If general unemployment is the most important indicator of today’s continuing global economic struggle, then youth unemployment will become tomorrow’s.
Nearly 75 million youth – i.e., job seekers between 15 and 24 years – are unemployed around the world, an increase of more than 4 million since 2007, according to the International Labor Organization. In October 2012, the youth unemployment rate was 23.4% in the European Union (and considerably higher in euro victims Spain and Greece, at around 55%). It’s projected that at the end of 2012 the rate in North Africa will have reached 27.5% of the young population – the highest regional rate in the world – and 26.4% in the Middle East. Things are only somewhat rosier in the world’s largest economy, with the U.S. rate of unemployment among people under 25 hitting 16% as of late 2012.
True, these percentages are not as dire as they sound. Many young people study full-time and, as such, are not generally counted among the labor force used as the denominator for calculating the unemployment rate. But the world’s youth won’t find hope in statistical niceties. Indeed, we have seen one of the most serious of the short-term consequences of these unprecedented joblessness records: systemic social unrest. Unemployment among the young was, along with political repression, one of the stronger impulses behind the Arab Spring; it helped spark the Occupy Wall Street movement in the U.S., as well as the Indignados protests in Spain. On a smaller level, many youngsters see no other option than to move back home after they finish their studies, earning them a new epithet: the boomerang generation.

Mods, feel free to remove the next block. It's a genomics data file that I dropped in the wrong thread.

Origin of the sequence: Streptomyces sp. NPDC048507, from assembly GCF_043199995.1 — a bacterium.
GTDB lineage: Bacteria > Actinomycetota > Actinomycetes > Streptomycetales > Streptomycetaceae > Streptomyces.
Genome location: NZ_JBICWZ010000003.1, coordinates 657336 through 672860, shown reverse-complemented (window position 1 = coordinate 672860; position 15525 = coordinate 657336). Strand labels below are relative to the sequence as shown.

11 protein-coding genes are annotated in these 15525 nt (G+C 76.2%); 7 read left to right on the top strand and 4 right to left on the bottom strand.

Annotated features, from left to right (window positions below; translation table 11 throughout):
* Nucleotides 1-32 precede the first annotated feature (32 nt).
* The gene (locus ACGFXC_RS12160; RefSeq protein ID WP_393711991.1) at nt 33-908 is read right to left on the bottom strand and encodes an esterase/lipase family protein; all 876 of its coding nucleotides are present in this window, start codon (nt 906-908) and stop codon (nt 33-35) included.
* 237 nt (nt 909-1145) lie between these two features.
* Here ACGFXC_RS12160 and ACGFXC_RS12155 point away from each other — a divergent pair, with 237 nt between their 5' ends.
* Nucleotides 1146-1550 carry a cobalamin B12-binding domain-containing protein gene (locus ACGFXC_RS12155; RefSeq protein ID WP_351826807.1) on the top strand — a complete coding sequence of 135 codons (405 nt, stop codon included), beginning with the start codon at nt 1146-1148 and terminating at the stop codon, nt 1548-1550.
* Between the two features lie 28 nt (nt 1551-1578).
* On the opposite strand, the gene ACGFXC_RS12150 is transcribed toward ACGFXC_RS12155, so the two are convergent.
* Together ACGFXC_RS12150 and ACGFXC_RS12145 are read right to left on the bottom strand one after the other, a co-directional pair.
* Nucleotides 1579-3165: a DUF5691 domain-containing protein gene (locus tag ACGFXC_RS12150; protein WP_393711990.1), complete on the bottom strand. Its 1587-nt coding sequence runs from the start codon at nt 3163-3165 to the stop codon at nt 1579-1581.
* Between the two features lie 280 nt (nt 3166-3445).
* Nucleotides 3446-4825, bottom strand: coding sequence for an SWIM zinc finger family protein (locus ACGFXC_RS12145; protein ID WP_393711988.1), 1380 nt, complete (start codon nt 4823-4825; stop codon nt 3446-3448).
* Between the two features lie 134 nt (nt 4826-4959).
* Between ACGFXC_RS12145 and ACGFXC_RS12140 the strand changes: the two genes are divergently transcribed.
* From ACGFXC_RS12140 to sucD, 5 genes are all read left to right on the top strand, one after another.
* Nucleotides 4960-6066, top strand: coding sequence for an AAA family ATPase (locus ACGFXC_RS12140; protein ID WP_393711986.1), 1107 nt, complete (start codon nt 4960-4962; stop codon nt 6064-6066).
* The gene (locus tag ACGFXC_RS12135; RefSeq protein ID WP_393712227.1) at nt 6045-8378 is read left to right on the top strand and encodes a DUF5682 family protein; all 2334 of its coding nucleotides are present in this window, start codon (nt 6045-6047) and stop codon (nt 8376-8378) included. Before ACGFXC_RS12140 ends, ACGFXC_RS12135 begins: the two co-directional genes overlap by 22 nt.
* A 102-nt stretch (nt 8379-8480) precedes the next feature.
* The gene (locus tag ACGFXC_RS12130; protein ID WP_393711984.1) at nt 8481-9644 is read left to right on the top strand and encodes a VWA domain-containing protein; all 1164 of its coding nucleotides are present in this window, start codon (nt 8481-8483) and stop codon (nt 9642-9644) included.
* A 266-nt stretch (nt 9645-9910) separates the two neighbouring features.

In the U.S. there are signs that the youth are the new face of a national homeless population. And in many situations young ones believe their only solution is to leave their home country and migrate to those where they envision a successful future.
But the issue’s long-term consequences should be acknowledged and managed heads-on. Europe doesn’t need a lost generation. The U.S. doesn’t need any more NEETs – i.e., those ‘not in education, employment or training’. Some 14.8% of young Americans qualified as such in the first quarter of 2011 (the most recent period available).
The large segment of society without a job should be, some would argue, more of a priority for policy-makers, governments and civil society than it currently is. But theories about the correct response are sharply divided. Some advocate higher government spending on employment programs; others want what are commonly called pro-growth reforms to the labor market and tax code.
A report released on December 19th by the United Nations Department of Economic and Social Affairs indicated that at going trends, it could take until at least until 2017 just to recoup the jobs lost in the United States and Europe since the 2008-9 recession. An 18-year-old without a job when the economic crisis began will by then have turned 27 — his or her life, it could be argued, permanently limited and straitened by years spent in labor purgatory. And the world has seen the vivid and sometimes violent sequels of these conditions already.